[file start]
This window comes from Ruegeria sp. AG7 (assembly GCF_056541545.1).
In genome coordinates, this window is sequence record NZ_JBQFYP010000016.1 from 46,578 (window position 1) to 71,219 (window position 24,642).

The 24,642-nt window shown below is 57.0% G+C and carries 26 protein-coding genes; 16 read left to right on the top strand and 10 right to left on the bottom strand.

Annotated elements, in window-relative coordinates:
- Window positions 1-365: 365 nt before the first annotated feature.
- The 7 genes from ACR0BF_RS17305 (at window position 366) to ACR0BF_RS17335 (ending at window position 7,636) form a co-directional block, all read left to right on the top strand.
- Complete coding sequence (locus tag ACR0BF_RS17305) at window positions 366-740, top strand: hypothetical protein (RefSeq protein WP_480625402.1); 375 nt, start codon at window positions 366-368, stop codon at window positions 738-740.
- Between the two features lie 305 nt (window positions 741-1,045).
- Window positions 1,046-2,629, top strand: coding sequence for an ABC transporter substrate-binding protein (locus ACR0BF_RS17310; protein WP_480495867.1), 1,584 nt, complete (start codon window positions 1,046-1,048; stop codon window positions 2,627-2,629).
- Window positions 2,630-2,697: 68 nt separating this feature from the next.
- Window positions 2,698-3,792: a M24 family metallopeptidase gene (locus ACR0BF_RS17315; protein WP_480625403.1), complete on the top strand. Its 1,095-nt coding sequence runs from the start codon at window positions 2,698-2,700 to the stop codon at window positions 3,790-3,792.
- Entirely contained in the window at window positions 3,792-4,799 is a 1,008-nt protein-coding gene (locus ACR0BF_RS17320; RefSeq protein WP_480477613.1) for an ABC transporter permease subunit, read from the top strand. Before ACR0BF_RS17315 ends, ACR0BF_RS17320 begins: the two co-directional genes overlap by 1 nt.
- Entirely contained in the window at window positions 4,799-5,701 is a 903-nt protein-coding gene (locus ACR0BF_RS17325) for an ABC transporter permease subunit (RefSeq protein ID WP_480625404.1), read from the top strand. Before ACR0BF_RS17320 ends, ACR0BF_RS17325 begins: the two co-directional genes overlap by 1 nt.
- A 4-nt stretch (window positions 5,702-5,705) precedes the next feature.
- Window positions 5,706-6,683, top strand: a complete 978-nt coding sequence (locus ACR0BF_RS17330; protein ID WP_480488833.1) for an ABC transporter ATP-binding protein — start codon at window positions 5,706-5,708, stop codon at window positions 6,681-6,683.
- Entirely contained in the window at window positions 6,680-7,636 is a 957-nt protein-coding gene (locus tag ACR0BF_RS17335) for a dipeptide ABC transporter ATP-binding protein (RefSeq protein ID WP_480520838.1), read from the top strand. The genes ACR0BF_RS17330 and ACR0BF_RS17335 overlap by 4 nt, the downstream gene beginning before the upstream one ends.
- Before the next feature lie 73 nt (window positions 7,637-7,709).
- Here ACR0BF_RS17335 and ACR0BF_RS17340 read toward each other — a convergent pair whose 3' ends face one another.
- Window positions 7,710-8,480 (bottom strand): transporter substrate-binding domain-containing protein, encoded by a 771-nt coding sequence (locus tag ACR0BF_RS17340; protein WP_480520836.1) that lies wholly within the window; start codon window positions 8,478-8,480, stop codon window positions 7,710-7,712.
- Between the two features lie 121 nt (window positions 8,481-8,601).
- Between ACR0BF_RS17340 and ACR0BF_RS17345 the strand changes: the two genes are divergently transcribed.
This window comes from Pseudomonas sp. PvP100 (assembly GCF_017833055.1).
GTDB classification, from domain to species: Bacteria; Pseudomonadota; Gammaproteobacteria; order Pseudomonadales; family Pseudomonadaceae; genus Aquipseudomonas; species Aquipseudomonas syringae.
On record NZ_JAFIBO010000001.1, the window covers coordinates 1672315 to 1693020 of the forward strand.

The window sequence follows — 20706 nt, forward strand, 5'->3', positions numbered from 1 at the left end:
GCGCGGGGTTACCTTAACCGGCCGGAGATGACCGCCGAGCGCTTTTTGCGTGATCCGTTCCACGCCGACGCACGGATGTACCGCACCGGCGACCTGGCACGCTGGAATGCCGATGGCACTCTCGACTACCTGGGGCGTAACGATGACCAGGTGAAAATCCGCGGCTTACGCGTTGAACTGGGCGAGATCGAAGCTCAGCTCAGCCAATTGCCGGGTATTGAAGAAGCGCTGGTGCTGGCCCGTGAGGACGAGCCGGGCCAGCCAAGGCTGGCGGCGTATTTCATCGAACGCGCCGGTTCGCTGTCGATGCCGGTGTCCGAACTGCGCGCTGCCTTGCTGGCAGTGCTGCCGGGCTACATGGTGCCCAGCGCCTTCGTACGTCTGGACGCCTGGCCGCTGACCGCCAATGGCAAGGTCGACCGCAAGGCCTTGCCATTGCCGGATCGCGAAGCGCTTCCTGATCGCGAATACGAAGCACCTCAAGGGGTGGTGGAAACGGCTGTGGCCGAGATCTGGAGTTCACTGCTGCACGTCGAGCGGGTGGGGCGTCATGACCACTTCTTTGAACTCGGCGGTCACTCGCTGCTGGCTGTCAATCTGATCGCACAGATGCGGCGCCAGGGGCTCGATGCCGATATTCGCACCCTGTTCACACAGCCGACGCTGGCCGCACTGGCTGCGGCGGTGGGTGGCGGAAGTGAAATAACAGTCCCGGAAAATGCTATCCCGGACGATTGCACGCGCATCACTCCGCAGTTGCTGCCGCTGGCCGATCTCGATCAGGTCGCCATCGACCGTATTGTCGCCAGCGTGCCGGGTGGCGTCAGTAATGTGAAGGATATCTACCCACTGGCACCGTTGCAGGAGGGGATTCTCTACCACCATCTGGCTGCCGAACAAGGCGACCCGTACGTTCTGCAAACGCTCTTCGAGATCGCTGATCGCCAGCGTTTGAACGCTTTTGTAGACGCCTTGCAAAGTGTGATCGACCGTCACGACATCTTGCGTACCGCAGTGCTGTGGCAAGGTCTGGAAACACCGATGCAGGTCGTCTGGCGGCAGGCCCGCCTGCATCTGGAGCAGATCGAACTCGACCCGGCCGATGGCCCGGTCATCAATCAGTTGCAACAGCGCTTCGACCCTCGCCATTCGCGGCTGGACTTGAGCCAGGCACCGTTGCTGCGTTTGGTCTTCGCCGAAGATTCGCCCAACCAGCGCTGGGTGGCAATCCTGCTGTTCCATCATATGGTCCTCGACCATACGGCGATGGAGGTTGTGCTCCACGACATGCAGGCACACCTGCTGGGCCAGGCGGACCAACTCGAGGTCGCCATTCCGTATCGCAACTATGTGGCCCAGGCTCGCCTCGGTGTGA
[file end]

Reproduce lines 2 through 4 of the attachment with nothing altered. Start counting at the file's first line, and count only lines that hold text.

In genome coordinates, this window is sequence record NZ_JBQFYP010000016.1 from 46,578 (window position 1) to 71,219 (window position 24,642).

The 24,642-nt window shown below is 57.0% G+C and carries 26 protein-coding genes; 16 read left to right on the top strand and 10 right to left on the bottom strand.

Annotated elements, in window-relative coordinates: